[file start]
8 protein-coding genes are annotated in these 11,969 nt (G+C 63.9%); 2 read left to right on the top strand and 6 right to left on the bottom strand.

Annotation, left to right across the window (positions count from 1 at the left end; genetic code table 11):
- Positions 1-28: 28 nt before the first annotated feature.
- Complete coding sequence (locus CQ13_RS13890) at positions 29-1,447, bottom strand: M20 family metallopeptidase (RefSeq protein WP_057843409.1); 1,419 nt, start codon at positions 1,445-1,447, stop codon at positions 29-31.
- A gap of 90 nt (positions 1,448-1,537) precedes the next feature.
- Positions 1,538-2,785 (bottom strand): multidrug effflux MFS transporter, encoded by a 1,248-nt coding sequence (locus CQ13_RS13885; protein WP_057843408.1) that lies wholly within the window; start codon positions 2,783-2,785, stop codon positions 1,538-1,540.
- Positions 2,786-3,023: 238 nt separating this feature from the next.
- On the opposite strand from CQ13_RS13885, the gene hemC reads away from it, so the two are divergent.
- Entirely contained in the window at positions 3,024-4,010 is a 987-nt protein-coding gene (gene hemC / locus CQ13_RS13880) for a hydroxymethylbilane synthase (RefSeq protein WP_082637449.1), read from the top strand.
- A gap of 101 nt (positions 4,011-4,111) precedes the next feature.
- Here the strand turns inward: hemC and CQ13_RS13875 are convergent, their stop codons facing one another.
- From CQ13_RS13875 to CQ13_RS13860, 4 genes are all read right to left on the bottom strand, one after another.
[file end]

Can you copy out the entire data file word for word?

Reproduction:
8 protein-coding genes are annotated in these 11,969 nt (G+C 63.9%); 2 read left to right on the top strand and 6 right to left on the bottom strand.

Annotation, left to right across the window (positions count from 1 at the left end; genetic code table 11):
- Positions 1-28: 28 nt before the first annotated feature.
- Complete coding sequence (locus CQ13_RS13890) at positions 29-1,447, bottom strand: M20 family metallopeptidase (RefSeq protein WP_057843409.1); 1,419 nt, start codon at positions 1,445-1,447, stop codon at positions 29-31.
- A gap of 90 nt (positions 1,448-1,537) precedes the next feature.
- Positions 1,538-2,785 (bottom strand): multidrug effflux MFS transporter, encoded by a 1,248-nt coding sequence (locus CQ13_RS13885; protein WP_057843408.1) that lies wholly within the window; start codon positions 2,783-2,785, stop codon positions 1,538-1,540.
- Positions 2,786-3,023: 238 nt separating this feature from the next.
- On the opposite strand from CQ13_RS13885, the gene hemC reads away from it, so the two are divergent.
- Entirely contained in the window at positions 3,024-4,010 is a 987-nt protein-coding gene (gene hemC / locus CQ13_RS13880) for a hydroxymethylbilane synthase (RefSeq protein WP_082637449.1), read from the top strand.
- A gap of 101 nt (positions 4,011-4,111) precedes the next feature.
- Here the strand turns inward: hemC and CQ13_RS13875 are convergent, their stop codons facing one another.
- From CQ13_RS13875 to CQ13_RS13860, 4 genes are all read right to left on the bottom strand, one after another.